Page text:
Around our house, we joke about normal kids learning their ABC's, while our farm boys are learning about the differences between Holsteins and Angus (one
are a breed of cattle known for producing great milk, while the other is the go-to breed for steak), or like the video above, they are learning where
their food comes from. While we enjoy a good chuckle over such instances, we also know that our children's peers don't necessarily have the same knowledge
base. Helping consumers understand how food gets to the grocery stores is something Greg and I are extremely passionate about.
In 2011, we started Sycamore Run Farms at our farm in the northwest corner of the county. We're kind of "off the beaten path." Nonetheless, in the four years we operated at our location, we made some great strides in building a real, authentic ag experience. When Kent and Laura asked us if we were interested in moving to Pickwick in 2015, we didn't think twice. Surely, at an awesome location we'd be able to take the framework we started and reach even more people.
Nonetheless, there were challenges we didn't anticipate. Who knew it would be so hard to start conversations about farming right on the edge of town? Feedback we continuously received both from weekend guests and teachers was that they missed the part of the experience that came from visiting a farm in the middle of nowhere. Personally, we also missed the authenticity, especially from a livestock perspective, that came from having our farm right outside.
At the same time that we were receiving this guest feedback, we also stepped back and evaluated exactly what we wanted to accomplish. Our goal has always been to provide experiences that help kids and adults understand food and farming. We began exploring the option of restructuring Acres of Adventure as a 501(c)3 not-for-profit corporation. It seemed like a natural fit with our vision. We completed the restructuring and received our nonprofit status several months ago.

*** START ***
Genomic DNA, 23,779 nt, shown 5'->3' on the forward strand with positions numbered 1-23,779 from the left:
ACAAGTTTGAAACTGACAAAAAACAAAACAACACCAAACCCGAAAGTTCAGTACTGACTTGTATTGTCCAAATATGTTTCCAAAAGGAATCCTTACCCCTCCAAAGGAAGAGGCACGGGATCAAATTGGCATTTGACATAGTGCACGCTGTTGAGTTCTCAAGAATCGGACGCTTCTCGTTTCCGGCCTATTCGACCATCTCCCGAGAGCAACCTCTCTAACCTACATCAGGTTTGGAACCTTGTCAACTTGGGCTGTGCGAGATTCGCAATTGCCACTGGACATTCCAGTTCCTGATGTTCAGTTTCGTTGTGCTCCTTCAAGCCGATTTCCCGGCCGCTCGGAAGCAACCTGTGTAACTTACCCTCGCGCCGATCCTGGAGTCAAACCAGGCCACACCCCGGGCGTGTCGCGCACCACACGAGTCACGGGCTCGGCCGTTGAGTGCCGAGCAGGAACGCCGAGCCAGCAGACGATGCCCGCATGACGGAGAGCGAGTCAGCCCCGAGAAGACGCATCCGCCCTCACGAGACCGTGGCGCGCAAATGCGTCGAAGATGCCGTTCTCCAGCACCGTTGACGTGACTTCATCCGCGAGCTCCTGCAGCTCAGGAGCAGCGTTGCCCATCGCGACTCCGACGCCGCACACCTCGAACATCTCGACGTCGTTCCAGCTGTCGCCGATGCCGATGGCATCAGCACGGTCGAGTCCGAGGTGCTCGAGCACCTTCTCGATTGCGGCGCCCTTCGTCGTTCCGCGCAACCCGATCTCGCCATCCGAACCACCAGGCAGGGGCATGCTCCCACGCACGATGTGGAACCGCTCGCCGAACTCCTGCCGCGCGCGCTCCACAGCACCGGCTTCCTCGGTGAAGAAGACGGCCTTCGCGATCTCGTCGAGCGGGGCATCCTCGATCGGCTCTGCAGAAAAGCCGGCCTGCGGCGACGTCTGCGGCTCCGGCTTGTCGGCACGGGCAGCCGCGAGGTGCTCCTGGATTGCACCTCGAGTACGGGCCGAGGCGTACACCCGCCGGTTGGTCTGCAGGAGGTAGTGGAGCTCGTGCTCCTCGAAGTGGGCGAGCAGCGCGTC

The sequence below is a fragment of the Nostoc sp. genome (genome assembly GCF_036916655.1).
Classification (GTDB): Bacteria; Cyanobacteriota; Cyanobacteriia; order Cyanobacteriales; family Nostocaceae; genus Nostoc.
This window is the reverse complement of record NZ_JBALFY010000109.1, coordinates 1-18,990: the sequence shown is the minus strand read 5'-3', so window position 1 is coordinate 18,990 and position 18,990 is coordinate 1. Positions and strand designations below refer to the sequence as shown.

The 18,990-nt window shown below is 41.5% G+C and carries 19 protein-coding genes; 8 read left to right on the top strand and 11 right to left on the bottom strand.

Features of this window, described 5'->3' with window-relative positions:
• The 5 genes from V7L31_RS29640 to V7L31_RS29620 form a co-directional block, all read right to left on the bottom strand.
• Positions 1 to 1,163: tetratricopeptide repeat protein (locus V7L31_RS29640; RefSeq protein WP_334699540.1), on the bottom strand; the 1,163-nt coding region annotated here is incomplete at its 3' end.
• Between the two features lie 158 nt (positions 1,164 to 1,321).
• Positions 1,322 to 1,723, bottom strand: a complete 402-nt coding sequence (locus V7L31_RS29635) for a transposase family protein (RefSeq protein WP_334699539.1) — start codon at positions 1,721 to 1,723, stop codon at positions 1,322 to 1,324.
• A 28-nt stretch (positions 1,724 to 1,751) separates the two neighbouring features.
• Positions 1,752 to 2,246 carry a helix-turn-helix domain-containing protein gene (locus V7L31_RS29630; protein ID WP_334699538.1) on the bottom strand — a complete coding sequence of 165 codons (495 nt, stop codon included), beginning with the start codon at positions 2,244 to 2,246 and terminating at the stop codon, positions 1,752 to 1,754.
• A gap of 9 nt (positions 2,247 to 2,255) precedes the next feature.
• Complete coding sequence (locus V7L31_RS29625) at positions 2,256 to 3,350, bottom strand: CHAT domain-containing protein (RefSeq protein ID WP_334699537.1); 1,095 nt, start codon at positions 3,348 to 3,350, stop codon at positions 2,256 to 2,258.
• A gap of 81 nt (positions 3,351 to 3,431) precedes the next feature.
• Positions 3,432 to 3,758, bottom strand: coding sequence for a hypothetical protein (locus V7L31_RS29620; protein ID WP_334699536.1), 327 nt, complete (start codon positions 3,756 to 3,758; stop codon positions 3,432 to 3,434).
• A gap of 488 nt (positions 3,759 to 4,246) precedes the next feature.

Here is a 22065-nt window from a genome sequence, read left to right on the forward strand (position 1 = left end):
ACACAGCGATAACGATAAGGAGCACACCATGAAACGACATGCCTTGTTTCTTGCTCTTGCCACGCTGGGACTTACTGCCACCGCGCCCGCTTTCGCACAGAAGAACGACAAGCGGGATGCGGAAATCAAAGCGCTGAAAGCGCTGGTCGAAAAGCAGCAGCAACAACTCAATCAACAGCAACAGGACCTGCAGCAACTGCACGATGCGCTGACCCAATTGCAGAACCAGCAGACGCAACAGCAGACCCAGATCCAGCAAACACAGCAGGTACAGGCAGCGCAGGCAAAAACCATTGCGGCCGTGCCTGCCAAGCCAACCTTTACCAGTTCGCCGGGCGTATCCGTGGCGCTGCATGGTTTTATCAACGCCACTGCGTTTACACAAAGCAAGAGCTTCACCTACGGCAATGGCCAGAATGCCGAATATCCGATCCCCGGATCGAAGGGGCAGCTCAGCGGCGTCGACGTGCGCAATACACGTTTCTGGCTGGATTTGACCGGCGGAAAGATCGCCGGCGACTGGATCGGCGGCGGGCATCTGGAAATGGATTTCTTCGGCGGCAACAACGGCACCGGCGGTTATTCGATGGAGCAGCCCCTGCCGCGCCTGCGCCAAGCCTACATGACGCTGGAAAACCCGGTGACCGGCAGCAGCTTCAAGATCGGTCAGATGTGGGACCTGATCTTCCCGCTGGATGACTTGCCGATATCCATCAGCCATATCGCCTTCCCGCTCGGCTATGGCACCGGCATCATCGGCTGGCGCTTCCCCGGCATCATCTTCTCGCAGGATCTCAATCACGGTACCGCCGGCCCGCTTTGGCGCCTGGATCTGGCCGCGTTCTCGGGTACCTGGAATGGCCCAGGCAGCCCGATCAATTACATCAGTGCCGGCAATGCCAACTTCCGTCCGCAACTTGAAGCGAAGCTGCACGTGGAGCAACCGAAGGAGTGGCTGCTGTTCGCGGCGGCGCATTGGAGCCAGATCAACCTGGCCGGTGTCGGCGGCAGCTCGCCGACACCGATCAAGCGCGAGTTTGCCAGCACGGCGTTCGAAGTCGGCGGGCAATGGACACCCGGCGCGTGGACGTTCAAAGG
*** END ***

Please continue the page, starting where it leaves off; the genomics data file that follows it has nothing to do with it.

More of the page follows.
So, where does that leave us? We are a nonprofit corporation with a goal of providing real farm experiences. After some deep soul searching, we're not sure that Pickwick is the best location for us to accomplish what we set out to do. While there are definite benefits to being in Bucyrus, there are also drawbacks. After a deep discussion with our newly formed board of directors, we've made the decision to move our main location back to our farm. This time, instead of being located at Greg's and my farm, we are going to move a mile up the road to our dairy farm. In the coming months, we'll be telling you more about our plans to construct a new learning center and facilities best designed to host guests right on the farm. Tours of our dairy farm will be a huge component of what we accomplish, allowing our visitors to see how their milk gets from the cow to the cup.
What does this mean for our activities at Pickwick? First, we won't be there this fall with our activities, although The Market will still have pick-your-own pumpkins. We'll be in touch with our current teachers with our plan for fall field trips. We hope to be at Pickwick from time to time in the future with special, one-day programs. Did you know nonprofits like COSI and the Columbus Zoo have mobile programs that they can take out to different locations? We'll be developing a component like this to allow us to still reach guests at Pickwick while also keeping our "home base" at our main location.
The main take-away we've learned learned through the process of building Acres of Adventure is that sometimes when you start down one path, it's not necessarily the best route. Keeping your end goal in mind is invaluable, but so is being flexible in how you reach it. When you're driving down the road, if you hit a road construction sign, you're not going to give up on your final destination; you're going to find a new route. Life is the same.
Here's to the new route for Acres of Adventure!
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